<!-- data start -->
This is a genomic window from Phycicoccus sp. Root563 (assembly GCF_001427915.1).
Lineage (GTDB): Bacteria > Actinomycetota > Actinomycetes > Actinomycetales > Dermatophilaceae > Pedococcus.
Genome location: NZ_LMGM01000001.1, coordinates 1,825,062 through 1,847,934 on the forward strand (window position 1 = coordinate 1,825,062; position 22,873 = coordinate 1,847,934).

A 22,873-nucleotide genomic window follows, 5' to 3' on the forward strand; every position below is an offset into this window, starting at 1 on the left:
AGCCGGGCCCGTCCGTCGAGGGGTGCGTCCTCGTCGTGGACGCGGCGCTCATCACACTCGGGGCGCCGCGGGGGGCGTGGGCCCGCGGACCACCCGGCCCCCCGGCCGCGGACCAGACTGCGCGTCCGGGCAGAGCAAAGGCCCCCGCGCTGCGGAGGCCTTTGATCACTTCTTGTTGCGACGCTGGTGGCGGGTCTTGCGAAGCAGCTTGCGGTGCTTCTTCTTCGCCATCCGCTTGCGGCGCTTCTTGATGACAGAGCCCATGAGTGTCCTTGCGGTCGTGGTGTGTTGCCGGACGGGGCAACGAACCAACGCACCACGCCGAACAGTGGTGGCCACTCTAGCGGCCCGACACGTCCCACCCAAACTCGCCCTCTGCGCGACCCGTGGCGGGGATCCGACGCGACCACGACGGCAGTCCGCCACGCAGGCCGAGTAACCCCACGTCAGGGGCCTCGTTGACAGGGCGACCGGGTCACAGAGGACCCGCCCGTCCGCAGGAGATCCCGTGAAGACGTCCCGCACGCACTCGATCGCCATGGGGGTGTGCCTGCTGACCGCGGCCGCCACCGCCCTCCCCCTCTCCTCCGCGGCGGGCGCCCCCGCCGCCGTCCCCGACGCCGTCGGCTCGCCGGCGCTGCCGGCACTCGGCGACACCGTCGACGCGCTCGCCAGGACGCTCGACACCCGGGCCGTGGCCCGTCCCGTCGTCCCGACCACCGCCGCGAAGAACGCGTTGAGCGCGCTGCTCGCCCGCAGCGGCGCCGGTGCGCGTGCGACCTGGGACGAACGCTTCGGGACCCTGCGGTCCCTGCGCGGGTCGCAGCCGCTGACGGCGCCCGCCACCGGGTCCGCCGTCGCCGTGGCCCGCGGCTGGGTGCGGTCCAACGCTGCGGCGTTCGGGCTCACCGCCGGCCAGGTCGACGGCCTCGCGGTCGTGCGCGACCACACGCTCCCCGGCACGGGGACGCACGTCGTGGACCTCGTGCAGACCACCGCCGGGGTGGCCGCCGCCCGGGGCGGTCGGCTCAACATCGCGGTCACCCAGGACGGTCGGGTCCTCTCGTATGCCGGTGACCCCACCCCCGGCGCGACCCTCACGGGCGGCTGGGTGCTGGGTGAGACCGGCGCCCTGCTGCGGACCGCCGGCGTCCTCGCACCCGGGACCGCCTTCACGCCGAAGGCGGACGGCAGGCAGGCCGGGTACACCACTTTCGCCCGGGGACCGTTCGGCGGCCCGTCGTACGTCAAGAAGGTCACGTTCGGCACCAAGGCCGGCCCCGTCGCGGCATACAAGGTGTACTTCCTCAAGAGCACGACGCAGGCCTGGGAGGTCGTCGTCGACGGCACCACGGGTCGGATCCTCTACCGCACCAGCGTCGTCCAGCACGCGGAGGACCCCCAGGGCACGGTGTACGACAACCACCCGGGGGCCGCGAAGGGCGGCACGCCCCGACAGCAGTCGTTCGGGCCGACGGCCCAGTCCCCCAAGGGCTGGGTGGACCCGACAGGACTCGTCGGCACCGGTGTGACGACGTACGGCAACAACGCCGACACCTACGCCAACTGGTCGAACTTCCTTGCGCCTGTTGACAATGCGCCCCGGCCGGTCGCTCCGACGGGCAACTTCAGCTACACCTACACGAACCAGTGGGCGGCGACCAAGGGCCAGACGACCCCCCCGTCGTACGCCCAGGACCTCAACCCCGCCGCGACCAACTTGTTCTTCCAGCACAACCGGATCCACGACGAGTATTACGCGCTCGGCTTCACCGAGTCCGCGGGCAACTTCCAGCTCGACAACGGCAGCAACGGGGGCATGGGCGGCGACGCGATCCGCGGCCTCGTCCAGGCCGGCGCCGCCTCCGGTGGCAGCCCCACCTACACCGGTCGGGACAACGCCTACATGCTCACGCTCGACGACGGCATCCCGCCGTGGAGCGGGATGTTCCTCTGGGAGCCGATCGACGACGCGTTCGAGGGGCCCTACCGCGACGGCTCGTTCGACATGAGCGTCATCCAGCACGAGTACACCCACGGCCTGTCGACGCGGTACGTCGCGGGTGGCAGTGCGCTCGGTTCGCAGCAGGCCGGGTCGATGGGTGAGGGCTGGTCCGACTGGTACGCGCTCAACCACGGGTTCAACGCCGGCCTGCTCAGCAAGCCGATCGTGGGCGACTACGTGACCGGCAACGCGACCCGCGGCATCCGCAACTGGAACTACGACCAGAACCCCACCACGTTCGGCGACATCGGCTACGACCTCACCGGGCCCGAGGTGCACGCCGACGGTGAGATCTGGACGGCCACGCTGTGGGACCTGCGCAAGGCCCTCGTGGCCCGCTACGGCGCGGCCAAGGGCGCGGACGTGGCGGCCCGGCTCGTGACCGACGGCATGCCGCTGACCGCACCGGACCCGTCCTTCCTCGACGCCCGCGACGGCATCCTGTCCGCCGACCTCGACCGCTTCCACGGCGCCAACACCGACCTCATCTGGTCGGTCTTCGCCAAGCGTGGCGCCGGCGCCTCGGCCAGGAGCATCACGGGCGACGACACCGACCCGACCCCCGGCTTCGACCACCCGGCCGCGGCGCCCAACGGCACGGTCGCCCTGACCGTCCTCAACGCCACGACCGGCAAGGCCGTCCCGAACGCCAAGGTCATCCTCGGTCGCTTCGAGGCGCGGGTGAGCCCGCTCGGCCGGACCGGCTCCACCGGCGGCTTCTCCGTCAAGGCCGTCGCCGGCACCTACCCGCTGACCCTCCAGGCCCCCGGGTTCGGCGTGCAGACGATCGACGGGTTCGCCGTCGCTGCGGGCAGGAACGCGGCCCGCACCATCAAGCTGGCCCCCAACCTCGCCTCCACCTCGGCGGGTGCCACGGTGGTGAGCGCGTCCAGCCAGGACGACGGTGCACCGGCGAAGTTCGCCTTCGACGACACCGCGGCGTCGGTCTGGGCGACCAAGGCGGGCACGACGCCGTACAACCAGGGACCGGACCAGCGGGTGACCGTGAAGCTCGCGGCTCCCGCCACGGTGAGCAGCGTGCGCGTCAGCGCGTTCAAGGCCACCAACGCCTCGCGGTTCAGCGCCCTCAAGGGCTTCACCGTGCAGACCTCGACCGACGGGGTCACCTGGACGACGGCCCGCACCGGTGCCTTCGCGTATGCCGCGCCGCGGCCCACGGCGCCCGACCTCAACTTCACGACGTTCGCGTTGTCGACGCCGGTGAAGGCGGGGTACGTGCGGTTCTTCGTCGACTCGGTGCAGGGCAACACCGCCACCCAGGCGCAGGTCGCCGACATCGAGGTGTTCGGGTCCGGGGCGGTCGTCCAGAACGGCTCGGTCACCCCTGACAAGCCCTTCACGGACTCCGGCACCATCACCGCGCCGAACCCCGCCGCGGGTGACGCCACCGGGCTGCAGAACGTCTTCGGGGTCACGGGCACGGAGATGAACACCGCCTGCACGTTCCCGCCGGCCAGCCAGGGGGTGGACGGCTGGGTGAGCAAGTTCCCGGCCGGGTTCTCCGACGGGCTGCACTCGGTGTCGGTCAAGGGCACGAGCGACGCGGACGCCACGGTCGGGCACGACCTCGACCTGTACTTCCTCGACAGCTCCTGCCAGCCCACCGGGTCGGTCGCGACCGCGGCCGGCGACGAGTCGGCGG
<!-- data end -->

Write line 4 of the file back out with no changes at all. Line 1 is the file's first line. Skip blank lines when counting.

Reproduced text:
A 22,873-nucleotide genomic window follows, 5' to 3' on the forward strand; every position below is an offset into this window, starting at 1 on the left: